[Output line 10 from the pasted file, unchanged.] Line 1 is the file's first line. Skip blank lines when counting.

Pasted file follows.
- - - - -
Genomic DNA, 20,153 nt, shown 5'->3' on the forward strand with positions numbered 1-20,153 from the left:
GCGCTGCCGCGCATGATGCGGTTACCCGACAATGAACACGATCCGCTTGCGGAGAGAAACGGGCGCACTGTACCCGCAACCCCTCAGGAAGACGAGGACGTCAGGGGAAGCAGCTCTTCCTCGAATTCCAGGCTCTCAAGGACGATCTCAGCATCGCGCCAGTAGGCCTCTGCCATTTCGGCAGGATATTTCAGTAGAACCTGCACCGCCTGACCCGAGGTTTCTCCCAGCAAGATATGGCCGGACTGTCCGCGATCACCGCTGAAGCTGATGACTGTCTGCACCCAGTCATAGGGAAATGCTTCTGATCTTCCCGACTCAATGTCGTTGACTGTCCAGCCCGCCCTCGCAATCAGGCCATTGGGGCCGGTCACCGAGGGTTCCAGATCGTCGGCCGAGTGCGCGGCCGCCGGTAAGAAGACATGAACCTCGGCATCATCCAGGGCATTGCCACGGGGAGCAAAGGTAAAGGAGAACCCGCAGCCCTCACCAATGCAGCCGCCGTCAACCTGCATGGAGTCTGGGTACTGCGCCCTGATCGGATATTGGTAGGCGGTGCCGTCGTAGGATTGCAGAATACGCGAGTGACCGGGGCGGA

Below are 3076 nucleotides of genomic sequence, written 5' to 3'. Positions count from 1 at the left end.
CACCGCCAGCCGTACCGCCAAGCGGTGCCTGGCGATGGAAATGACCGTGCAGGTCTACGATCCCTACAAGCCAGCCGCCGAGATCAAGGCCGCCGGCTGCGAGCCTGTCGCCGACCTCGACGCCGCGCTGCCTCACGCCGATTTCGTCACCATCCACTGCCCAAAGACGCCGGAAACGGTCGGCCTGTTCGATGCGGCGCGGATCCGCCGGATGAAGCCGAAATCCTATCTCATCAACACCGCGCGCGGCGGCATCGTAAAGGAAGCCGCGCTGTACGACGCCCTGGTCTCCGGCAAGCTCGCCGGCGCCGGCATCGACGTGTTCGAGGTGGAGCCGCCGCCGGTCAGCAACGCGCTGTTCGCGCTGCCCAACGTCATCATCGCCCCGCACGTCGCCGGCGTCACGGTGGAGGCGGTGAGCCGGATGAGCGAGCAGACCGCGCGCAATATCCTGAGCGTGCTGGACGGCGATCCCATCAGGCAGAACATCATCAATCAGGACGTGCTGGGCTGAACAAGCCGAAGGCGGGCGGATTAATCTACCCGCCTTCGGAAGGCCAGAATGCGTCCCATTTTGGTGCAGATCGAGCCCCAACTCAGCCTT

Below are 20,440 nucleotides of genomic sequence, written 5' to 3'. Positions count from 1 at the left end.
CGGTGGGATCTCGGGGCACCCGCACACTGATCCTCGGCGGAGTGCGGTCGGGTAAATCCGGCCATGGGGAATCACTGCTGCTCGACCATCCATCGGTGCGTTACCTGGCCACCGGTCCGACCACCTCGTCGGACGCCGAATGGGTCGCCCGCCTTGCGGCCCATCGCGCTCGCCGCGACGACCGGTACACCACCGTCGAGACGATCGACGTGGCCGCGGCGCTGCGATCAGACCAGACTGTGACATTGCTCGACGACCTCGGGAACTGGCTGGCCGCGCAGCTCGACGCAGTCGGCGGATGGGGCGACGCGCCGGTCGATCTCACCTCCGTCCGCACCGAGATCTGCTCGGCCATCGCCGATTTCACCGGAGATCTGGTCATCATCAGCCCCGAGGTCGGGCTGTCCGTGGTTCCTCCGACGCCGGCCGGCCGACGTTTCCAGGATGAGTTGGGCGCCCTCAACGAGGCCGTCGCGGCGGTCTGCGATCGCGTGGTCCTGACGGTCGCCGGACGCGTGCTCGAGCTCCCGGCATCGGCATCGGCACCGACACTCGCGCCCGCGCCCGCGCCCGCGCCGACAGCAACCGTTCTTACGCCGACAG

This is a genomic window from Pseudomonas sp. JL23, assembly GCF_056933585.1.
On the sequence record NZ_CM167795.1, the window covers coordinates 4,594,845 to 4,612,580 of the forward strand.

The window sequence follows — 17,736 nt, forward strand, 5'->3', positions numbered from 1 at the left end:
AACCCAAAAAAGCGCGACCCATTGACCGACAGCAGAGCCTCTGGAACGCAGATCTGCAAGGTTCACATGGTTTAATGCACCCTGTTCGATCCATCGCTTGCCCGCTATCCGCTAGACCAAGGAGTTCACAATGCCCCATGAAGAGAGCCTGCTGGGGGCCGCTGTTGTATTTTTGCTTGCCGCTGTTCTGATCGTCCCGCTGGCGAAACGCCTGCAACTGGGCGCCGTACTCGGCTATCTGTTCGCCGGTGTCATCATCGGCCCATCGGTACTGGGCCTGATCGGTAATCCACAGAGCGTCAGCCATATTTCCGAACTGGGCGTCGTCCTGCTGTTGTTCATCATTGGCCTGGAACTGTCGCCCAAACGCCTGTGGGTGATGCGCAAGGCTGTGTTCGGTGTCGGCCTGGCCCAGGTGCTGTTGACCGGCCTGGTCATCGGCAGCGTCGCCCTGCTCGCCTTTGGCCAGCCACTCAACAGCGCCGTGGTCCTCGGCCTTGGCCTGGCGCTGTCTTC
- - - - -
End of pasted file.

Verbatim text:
AACCCAAAAAAGCGCGACCCATTGACCGACAGCAGAGCCTCTGGAACGCAGATCTGCAAGGTTCACATGGTTTAATGCACCCTGTTCGATCCATCGCTTGCCCGCTATCCGCTAGACCAAGGAGTTCACAATGCCCCATGAAGAGAGCCTGCTGGGGGCCGCTGTTGTATTTTTGCTTGCCGCTGTTCTGATCGTCCCGCTGGCGAAACGCCTGCAACTGGGCGCCGTACTCGGCTATCTGTTCGCCGGTGTCATCATCGGCCCATCGGTACTGGGCCTGATCGGTAATCCACAGAGCGTCAGCCATATTTCCGAACTGGGCGTCGTCCTGCTGTTGTTCATCATTGGCCTGGAACTGTCGCCCAAACGCCTGTGGGTGATGCGCAAGGCTGTGTTCGGTGTCGGCCTGGCCCAGGTGCTGTTGACCGGCCTGGTCATCGGCAGCGTCGCCCTGCTCGCCTTTGGCCAGCCACTCAACAGCGCCGTGGTCCTCGGCCTTGGCCTGGCGCTGTCTTC